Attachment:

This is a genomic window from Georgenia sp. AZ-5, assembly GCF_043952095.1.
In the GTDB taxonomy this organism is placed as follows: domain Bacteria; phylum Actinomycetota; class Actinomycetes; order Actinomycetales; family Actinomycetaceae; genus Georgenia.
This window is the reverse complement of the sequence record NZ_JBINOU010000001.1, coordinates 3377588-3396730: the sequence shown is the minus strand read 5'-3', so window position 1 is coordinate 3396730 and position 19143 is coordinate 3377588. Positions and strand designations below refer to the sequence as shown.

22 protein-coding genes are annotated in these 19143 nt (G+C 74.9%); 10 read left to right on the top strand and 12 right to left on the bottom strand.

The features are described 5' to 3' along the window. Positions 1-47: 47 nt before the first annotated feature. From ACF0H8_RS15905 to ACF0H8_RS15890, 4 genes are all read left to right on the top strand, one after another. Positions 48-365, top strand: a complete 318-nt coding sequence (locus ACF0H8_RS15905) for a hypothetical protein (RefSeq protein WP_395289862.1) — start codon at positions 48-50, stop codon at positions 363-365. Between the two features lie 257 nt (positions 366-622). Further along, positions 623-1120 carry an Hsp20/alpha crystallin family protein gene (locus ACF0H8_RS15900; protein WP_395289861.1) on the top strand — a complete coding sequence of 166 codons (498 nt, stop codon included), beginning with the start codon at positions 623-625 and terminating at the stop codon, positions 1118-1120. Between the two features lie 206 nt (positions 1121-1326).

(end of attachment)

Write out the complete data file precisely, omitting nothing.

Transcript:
This is a genomic window from Georgenia sp. AZ-5, assembly GCF_043952095.1.
In the GTDB taxonomy this organism is placed as follows: domain Bacteria; phylum Actinomycetota; class Actinomycetes; order Actinomycetales; family Actinomycetaceae; genus Georgenia.
This window is the reverse complement of the sequence record NZ_JBINOU010000001.1, coordinates 3377588-3396730: the sequence shown is the minus strand read 5'-3', so window position 1 is coordinate 3396730 and position 19143 is coordinate 3377588. Positions and strand designations below refer to the sequence as shown.

22 protein-coding genes are annotated in these 19143 nt (G+C 74.9%); 10 read left to right on the top strand and 12 right to left on the bottom strand.

The features are described 5' to 3' along the window. Positions 1-47: 47 nt before the first annotated feature. From ACF0H8_RS15905 to ACF0H8_RS15890, 4 genes are all read left to right on the top strand, one after another. Positions 48-365, top strand: a complete 318-nt coding sequence (locus ACF0H8_RS15905) for a hypothetical protein (RefSeq protein WP_395289862.1) — start codon at positions 48-50, stop codon at positions 363-365. Between the two features lie 257 nt (positions 366-622). Further along, positions 623-1120 carry an Hsp20/alpha crystallin family protein gene (locus ACF0H8_RS15900; protein WP_395289861.1) on the top strand — a complete coding sequence of 166 codons (498 nt, stop codon included), beginning with the start codon at positions 623-625 and terminating at the stop codon, positions 1118-1120. Between the two features lie 206 nt (positions 1121-1326).